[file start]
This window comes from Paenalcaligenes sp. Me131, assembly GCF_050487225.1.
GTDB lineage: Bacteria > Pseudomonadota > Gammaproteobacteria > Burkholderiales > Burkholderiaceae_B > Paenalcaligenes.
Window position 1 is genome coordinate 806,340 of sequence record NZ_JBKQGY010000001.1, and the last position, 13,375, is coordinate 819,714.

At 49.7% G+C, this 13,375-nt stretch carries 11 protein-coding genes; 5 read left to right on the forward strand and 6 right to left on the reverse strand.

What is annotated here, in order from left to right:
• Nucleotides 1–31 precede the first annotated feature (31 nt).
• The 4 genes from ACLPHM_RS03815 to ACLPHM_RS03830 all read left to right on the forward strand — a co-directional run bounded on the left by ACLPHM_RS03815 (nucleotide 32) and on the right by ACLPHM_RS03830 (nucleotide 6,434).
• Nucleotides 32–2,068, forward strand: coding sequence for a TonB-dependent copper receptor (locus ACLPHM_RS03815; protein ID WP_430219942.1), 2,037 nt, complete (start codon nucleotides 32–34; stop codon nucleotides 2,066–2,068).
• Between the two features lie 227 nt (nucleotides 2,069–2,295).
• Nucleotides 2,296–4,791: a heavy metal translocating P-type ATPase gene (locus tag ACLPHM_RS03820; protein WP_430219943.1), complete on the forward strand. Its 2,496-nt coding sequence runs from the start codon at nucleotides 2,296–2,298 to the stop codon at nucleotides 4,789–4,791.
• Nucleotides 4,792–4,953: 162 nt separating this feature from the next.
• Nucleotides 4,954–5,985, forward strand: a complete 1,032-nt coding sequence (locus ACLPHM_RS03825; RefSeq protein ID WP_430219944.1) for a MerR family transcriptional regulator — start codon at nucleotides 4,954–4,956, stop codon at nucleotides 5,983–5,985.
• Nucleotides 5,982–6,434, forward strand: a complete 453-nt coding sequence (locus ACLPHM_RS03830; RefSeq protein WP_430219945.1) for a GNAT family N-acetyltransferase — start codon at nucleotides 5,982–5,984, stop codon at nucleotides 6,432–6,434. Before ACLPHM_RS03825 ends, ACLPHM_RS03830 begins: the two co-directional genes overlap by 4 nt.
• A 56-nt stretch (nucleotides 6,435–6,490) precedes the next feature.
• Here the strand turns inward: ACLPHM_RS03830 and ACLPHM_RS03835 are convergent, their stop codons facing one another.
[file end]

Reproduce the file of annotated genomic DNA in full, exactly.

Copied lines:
This window comes from Paenalcaligenes sp. Me131, assembly GCF_050487225.1.
GTDB lineage: Bacteria > Pseudomonadota > Gammaproteobacteria > Burkholderiales > Burkholderiaceae_B > Paenalcaligenes.
Window position 1 is genome coordinate 806,340 of sequence record NZ_JBKQGY010000001.1, and the last position, 13,375, is coordinate 819,714.

At 49.7% G+C, this 13,375-nt stretch carries 11 protein-coding genes; 5 read left to right on the forward strand and 6 right to left on the reverse strand.

What is annotated here, in order from left to right:
• Nucleotides 1–31 precede the first annotated feature (31 nt).
• The 4 genes from ACLPHM_RS03815 to ACLPHM_RS03830 all read left to right on the forward strand — a co-directional run bounded on the left by ACLPHM_RS03815 (nucleotide 32) and on the right by ACLPHM_RS03830 (nucleotide 6,434).
• Nucleotides 32–2,068, forward strand: coding sequence for a TonB-dependent copper receptor (locus ACLPHM_RS03815; protein ID WP_430219942.1), 2,037 nt, complete (start codon nucleotides 32–34; stop codon nucleotides 2,066–2,068).
• Between the two features lie 227 nt (nucleotides 2,069–2,295).
• Nucleotides 2,296–4,791: a heavy metal translocating P-type ATPase gene (locus tag ACLPHM_RS03820; protein WP_430219943.1), complete on the forward strand. Its 2,496-nt coding sequence runs from the start codon at nucleotides 2,296–2,298 to the stop codon at nucleotides 4,789–4,791.
• Nucleotides 4,792–4,953: 162 nt separating this feature from the next.
• Nucleotides 4,954–5,985, forward strand: a complete 1,032-nt coding sequence (locus ACLPHM_RS03825; RefSeq protein ID WP_430219944.1) for a MerR family transcriptional regulator — start codon at nucleotides 4,954–4,956, stop codon at nucleotides 5,983–5,985.
• Nucleotides 5,982–6,434, forward strand: a complete 453-nt coding sequence (locus ACLPHM_RS03830; RefSeq protein WP_430219945.1) for a GNAT family N-acetyltransferase — start codon at nucleotides 5,982–5,984, stop codon at nucleotides 6,432–6,434. Before ACLPHM_RS03825 ends, ACLPHM_RS03830 begins: the two co-directional genes overlap by 4 nt.
• A 56-nt stretch (nucleotides 6,435–6,490) precedes the next feature.
• Here the strand turns inward: ACLPHM_RS03830 and ACLPHM_RS03835 are convergent, their stop codons facing one another.